But more than 90 per­cent of the dirty money was due to what the group calls “mis­in­voic­ing,” when the value or vol­ume of an ex­port or im­port is mis­stated on an in­voice. Weak cus­toms en­force­ment and tools, com­bined with graft al­lows “crim­i­nals, cor­rupt gov­ern­ment of­fi­cials, and com­mer­cial tax evaders to shift vast amounts of money across in­ter­na­tional bor­ders quickly, eas­ily, and nearly al­ways un­de­tected,” the Global Fi­nan­cial In­tegrity re­ported stated.

Fraud­u­lent value-added tax re­fund schemes also fall into this cat­e­gory.

“The same with VAT, it is il­log­i­cal cor­rupted tax, the com­pany pays it, and then tries to get it back for five years, what's the point, no one knows; the word 'cor­rup­tion' comes to mind,” Osad­cha said.

Ser­hiy Kurchenko, widely be­lieved to be a front man for ex-pres­i­dent Vik­tor Yanukovych, is ac­cused of us­ing sim­i­lar fraud­u­lent ma­nip­u­la­tion of in­voices in the liq­ue­fied nat­u­ral gas busi­ness, rob­bing state cof­fers of $2.2 bil­lion. He has de­nied the al­le­ga­tions, de­scrib­ing him­self as an “hon­est businessman.”

The con­tin­ued opac­ity of the global fi­nan­cial sys­tem makes it eas­ier to shift stolen as­sets on the re­ceiv­ing end. “The opac­ity re­veals it­self in many well-known ways: tax havens and se­crecy ju­ris­dic­tions, anony­mous trusts and shell com­pa­nies, bribery, and cor­rup­tion,” ac­cord­ing to Global Fi­nan­cial In­tegrity.

At the coun­try of ori­gin of il­licit funds, “cus­toms agen­cies should treat trade trans­ac­tions in­volv­ing a tax haven with the high­est level of scru­tiny,” reads the Amer­i­can re­port. “Gov­ern­ments should sig­nif­i­cantly boost their cus­toms en­force­ment by equip­ping and train­ing of­fi­cers to bet­ter de­tect in­ten­tional mis­in­voic­ing of trade trans­ac­tions, par­tic­u­larly through ac­cess to real-time world mar­ket pric­ing in­for­ma­tion at a de­tailed com­mod­ity level.”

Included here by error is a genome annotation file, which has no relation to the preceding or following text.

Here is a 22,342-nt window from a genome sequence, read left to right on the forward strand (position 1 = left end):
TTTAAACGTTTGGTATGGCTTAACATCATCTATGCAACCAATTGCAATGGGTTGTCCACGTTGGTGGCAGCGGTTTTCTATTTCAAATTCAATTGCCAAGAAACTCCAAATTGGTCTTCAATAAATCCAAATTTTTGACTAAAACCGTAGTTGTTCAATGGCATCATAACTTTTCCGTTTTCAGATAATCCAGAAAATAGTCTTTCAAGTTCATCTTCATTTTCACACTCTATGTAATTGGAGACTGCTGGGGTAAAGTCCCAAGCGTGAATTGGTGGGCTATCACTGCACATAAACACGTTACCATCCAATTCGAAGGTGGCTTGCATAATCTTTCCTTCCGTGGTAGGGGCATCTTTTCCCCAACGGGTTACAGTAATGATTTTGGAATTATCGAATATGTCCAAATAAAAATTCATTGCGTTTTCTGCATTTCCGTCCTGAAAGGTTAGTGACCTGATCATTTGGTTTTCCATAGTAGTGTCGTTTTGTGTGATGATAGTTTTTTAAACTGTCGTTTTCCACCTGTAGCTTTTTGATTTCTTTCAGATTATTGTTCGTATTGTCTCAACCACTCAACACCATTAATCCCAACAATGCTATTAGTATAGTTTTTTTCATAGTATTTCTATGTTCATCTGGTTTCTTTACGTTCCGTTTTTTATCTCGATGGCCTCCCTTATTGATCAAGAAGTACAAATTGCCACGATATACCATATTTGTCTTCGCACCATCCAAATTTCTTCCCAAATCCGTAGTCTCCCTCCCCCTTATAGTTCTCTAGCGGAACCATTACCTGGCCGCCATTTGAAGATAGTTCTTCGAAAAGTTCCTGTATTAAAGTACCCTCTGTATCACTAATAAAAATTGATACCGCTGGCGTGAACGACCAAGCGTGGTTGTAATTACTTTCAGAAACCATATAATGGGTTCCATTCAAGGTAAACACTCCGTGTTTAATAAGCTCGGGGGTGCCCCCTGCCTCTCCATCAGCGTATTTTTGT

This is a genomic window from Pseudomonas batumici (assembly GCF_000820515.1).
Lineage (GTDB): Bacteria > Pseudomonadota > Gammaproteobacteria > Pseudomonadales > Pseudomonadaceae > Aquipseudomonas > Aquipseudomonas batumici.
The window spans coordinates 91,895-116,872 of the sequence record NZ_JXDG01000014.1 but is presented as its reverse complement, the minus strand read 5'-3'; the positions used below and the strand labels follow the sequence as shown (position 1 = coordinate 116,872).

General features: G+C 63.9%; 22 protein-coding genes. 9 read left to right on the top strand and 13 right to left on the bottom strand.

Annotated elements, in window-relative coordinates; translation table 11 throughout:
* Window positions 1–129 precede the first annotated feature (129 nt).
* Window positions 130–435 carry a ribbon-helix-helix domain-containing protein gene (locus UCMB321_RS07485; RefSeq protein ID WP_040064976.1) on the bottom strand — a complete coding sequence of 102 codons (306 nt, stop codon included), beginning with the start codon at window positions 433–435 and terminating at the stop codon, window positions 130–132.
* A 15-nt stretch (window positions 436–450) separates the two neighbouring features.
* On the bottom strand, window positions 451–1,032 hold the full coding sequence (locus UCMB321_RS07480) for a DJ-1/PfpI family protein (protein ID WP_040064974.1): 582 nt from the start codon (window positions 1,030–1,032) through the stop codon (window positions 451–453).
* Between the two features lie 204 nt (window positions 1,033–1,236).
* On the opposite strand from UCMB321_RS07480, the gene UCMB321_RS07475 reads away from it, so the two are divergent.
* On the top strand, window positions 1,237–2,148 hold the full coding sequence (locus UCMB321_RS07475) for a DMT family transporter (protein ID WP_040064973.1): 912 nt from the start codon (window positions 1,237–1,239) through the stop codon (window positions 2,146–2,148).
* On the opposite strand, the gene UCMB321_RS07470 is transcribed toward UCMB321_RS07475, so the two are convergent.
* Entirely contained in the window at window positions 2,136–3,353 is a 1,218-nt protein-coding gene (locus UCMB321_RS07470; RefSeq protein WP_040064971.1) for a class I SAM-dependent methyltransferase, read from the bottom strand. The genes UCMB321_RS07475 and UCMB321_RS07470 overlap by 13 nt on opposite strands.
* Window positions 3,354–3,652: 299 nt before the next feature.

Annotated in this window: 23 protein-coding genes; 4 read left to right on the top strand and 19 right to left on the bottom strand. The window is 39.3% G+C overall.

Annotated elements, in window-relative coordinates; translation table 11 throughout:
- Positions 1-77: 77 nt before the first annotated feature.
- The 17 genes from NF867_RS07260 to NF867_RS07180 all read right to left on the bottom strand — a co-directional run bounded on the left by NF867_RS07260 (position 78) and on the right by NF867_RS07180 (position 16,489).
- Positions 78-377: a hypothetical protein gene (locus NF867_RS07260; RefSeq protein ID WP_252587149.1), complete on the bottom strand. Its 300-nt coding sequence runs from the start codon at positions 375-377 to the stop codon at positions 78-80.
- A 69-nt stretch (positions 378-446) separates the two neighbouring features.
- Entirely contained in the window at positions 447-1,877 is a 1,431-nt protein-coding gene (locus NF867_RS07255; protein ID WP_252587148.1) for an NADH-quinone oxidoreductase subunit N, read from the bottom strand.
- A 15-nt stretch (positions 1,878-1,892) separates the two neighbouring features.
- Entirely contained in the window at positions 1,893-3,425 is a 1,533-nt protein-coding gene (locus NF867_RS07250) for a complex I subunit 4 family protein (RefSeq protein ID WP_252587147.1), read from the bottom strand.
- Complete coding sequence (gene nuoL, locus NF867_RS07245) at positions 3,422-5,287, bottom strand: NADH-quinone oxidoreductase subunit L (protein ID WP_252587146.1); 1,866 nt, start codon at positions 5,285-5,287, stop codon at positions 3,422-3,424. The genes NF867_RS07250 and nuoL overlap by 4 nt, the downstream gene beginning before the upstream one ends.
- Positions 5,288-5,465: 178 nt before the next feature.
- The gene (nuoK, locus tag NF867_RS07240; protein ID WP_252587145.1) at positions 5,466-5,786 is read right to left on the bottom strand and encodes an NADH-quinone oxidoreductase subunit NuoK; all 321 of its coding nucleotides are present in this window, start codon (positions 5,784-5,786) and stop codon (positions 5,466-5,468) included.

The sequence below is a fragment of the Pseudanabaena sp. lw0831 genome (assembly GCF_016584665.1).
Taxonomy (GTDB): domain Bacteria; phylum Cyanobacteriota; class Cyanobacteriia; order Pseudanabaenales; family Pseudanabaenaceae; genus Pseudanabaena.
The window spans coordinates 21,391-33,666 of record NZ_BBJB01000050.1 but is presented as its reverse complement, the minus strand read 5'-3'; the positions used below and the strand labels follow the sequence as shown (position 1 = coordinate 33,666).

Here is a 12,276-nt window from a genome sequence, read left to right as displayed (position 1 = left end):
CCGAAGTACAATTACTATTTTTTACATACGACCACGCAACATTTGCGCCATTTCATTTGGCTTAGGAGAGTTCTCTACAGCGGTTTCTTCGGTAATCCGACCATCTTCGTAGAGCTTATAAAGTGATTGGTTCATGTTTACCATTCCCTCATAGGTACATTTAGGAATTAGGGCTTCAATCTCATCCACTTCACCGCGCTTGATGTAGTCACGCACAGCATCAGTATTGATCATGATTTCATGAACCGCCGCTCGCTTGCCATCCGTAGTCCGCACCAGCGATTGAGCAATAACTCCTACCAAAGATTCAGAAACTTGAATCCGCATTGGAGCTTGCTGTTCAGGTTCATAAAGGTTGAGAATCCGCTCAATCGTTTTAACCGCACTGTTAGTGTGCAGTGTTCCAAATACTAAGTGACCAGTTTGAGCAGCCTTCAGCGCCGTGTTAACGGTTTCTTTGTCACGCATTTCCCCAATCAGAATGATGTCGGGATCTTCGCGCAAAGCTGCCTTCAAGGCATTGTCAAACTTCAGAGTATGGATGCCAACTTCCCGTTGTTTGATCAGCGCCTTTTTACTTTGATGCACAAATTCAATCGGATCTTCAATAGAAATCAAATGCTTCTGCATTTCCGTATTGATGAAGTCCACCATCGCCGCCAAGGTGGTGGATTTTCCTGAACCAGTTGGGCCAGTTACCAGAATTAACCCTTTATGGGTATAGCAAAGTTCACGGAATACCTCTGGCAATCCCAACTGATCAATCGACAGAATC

Tax au­thor­i­ties in Ukraine es­ti­mated last year that cash pay­ments for salaries to­tal about $17 bil­lion a year tax, with at least two mil­lion work­ers not ap­pear­ing on any tax rolls. More­over, "an­other five mil­lion re­port earn­ing salaries that are be­low the min­i­mum wage, which au­thor­i­ties say is a sign they are paid partly in cash,” ac­cord­ing to Reuters. Au­thor­i­ties are on to the prob­lem. The Kyiv Post counted 15 large-scale busts of money laun­der­ing cen­ters this year by the Se­cu­rity Ser­vice of Ukraine, to­tal­ing $160 mil­lion. About half were al­legedly used to fi­nance Rus­sian-backed sep­a­ratists in east­ern Ukraine.

State Fis­cal Ser­vice chief Ro­man Nasirov said at a Nov. 12 brief­ing in Kyiv that 50 con­ver­sion cen­ters were elim­i­nated this year with­out pro­vid­ing fi­nan­cial fig­ures. In ad­di­tion, thanks to the gov­ern­ment’s elec­tronic ad­min­is­tra­tion of value-added tax, some $8 mil­lion each month is de­tected and reg­is­tered that oth­er­wise would have re­mained hid­den.

There's also a cor­re­la­tion be­tween which in­dus­tries are most in the shad­ows and the ex­tent to which they are reg­u­lated, said Ta­tiana Ig­natenko and Ro­dion Tes­lia of the Poberezh­nyuk & Part­ners law firm.

“For ex­am­ple, in the re­tail sec­tor, the rank of the shadow econ­omy is 60 per­cent, the phar­ma­ceu­ti­cal in­dus­try is 40 per­cent in the shadow...it is worth not­ing that the afore­men­tioned in­dus­tries are con­sid­ered to be the most over-reg­u­lated sec­tors of busi­ness in Ukraine,” the two lawyers wrote in com­ments to the Kyiv Post.